Czech Theatre Review

2010, vol. 21, n. 2 – peer-revied articles

Martin J. Švejda: And what are you so hunched for… (Czech Theatre Journals between 1985–1989).

The article analyses Czech theatre journals that came out towards the close of the communist era, between the years 1985–1989, when the civil society was becoming activated and the communist regime was already in gradual decline. In the first part of the article the author outlines the situation before 1985, which was radically influenced by the liquidation of the journals Divadlo (Theatre) and Divadelní Noviny (Theatre News) by the normalization regime in the early 1970s. Between 1985 and 1989 three theatre journals emerged – O divadle (On Theatre), Bulletin Aktivu mladých divadelníků (Bulletin of the Forum of Young Theatre Practicioners) and Divadelní revue (Theatre Review) – which, ­together with the journals Scéna (Stage) and Dramatické umění (Dramatic Art), published by the normalization Artists Union – formed a group of periodicals differing from one another in their respective relations to the political structures, as well as by their overall character, ideological positions and generational and social affiliations of their authors. In the second part of the article the author provides detailed analyses of the particular journals.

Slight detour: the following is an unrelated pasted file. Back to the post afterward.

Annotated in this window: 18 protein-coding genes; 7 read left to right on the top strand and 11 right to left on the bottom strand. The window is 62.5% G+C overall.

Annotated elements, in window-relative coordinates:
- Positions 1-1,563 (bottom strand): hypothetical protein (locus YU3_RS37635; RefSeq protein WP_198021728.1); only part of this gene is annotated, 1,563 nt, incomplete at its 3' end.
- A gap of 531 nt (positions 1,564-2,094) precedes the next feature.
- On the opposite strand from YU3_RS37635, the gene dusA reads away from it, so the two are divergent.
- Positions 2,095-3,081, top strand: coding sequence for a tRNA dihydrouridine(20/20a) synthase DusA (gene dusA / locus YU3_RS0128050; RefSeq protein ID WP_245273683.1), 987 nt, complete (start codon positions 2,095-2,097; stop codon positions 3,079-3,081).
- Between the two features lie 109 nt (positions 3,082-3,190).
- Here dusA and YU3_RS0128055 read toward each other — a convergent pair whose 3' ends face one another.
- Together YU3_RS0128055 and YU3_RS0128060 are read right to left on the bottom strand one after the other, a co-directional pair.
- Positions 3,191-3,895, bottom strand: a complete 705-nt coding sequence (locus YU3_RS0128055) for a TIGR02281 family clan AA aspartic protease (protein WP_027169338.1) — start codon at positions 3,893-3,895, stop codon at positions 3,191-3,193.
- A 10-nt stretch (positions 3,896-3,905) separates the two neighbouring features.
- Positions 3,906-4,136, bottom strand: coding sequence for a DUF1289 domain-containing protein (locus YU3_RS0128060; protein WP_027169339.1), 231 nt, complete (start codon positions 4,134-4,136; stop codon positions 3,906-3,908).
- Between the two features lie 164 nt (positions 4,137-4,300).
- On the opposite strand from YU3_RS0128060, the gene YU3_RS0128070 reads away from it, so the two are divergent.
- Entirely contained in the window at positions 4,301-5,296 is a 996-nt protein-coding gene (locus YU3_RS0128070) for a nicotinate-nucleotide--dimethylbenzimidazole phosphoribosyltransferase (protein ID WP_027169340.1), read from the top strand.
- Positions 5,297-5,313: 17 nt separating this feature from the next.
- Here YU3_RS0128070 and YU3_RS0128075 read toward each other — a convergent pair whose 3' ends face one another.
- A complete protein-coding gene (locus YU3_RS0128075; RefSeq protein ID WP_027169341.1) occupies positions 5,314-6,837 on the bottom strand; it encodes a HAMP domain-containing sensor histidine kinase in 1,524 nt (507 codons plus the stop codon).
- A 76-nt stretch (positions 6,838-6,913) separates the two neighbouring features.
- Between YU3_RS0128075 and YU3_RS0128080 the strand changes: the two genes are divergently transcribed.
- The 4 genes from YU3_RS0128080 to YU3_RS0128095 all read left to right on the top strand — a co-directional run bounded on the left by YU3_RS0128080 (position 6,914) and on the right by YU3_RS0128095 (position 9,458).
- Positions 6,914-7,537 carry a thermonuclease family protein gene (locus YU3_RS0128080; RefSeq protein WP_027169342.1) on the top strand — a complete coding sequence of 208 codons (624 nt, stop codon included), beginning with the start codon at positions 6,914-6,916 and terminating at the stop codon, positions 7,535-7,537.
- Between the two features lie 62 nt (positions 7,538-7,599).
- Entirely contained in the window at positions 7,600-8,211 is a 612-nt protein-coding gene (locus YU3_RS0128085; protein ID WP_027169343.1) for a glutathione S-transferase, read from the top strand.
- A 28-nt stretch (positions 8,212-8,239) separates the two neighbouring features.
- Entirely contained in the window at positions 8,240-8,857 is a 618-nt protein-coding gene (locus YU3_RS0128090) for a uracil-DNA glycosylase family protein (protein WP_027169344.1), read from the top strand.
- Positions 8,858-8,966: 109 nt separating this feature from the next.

Vladimír Just: November 1989 and Brecht, or Were There Really No Shows? (Notes on the concept of political theatre – performance from November to December 1989).

Historical studies commonly maintain that since the declaration of the so-called theater strike from the 18th of November to the 10th of December 1989, Czech theaters performed their revolutionary role by not performing. Indeed, in protest against the police crackdown of the 17th of November the theaters cancelled their announced shows and put their premises at the disposal of debates with citizens. However, were there really no shows? Is it imaginable that some sort of theatre performance did take place there, and we only still lack an adequate term to describe the ongoing communication between the audience and the actors? Could Hans-Thies Lehmann’s theory of the so-called “post-dramatic theatre” provide us with a more specific conceptual framework? The study describes the events in those days in two outstanding Prague theaters, Semafor and Činoherní klub (The Drama Club, where the Civic Forum was founded on November 19th by the initiative of Václav Havel). A specific narrative pattern was gradually established there: that of a commented narration and demonstration of one central event – the brutal intervention of the police against the students – with the purpose of exposing that central event to the spectator‘s criticism, taking it out of the context of the totalitarian obviousness, and turning it into an unacceptable fact. The pattern was essentially based on the famous model of the so-called Street Scene of Bertolt Brecht, which is the prototype of epic theatre. H.-T. Lehmann argues that contemporary theatre is no longer the centre of the polis (of its self-awareness) as in the Antiquity. Only exceptionally can theatre as a medium for public gathering contribute to a heightened perception of injustice. Howeverm that is precisely what happened in the Czech Socialist Republic in 1989.